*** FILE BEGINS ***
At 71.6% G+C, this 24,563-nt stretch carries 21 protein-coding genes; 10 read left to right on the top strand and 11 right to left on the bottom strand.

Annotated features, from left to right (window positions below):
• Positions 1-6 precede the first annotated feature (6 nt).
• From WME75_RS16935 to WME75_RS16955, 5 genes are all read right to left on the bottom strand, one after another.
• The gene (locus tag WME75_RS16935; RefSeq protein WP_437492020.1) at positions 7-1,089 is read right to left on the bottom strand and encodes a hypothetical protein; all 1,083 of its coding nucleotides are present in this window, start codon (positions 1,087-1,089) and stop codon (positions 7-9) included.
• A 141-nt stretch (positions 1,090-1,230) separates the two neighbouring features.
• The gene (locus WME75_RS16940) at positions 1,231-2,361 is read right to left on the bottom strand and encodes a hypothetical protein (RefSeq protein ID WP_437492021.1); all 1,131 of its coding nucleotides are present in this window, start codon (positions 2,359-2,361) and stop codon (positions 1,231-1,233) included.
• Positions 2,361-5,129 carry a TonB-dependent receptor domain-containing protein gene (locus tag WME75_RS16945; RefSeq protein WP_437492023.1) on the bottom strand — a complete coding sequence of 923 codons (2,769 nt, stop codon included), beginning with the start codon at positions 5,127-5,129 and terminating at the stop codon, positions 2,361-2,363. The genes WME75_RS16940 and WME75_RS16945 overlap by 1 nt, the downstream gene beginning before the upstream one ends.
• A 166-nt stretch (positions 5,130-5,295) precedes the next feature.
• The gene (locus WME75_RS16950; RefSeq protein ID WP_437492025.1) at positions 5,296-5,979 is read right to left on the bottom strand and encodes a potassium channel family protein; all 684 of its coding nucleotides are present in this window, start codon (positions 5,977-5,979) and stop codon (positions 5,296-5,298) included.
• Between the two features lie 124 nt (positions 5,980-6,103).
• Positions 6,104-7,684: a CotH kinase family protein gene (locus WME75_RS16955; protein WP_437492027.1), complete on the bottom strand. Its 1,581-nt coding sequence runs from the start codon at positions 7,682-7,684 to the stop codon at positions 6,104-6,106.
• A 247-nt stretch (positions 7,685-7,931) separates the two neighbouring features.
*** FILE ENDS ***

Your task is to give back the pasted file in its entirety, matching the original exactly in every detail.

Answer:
At 71.6% G+C, this 24,563-nt stretch carries 21 protein-coding genes; 10 read left to right on the top strand and 11 right to left on the bottom strand.

Annotated features, from left to right (window positions below):
• Positions 1-6 precede the first annotated feature (6 nt).
• From WME75_RS16935 to WME75_RS16955, 5 genes are all read right to left on the bottom strand, one after another.
• The gene (locus tag WME75_RS16935; RefSeq protein WP_437492020.1) at positions 7-1,089 is read right to left on the bottom strand and encodes a hypothetical protein; all 1,083 of its coding nucleotides are present in this window, start codon (positions 1,087-1,089) and stop codon (positions 7-9) included.
• A 141-nt stretch (positions 1,090-1,230) separates the two neighbouring features.
• The gene (locus WME75_RS16940) at positions 1,231-2,361 is read right to left on the bottom strand and encodes a hypothetical protein (RefSeq protein ID WP_437492021.1); all 1,131 of its coding nucleotides are present in this window, start codon (positions 2,359-2,361) and stop codon (positions 1,231-1,233) included.
• Positions 2,361-5,129 carry a TonB-dependent receptor domain-containing protein gene (locus tag WME75_RS16945; RefSeq protein WP_437492023.1) on the bottom strand — a complete coding sequence of 923 codons (2,769 nt, stop codon included), beginning with the start codon at positions 5,127-5,129 and terminating at the stop codon, positions 2,361-2,363. The genes WME75_RS16940 and WME75_RS16945 overlap by 1 nt, the downstream gene beginning before the upstream one ends.
• A 166-nt stretch (positions 5,130-5,295) precedes the next feature.
• The gene (locus WME75_RS16950; RefSeq protein ID WP_437492025.1) at positions 5,296-5,979 is read right to left on the bottom strand and encodes a potassium channel family protein; all 684 of its coding nucleotides are present in this window, start codon (positions 5,977-5,979) and stop codon (positions 5,296-5,298) included.
• Between the two features lie 124 nt (positions 5,980-6,103).
• Positions 6,104-7,684: a CotH kinase family protein gene (locus WME75_RS16955; protein WP_437492027.1), complete on the bottom strand. Its 1,581-nt coding sequence runs from the start codon at positions 7,682-7,684 to the stop codon at positions 6,104-6,106.
• A 247-nt stretch (positions 7,685-7,931) separates the two neighbouring features.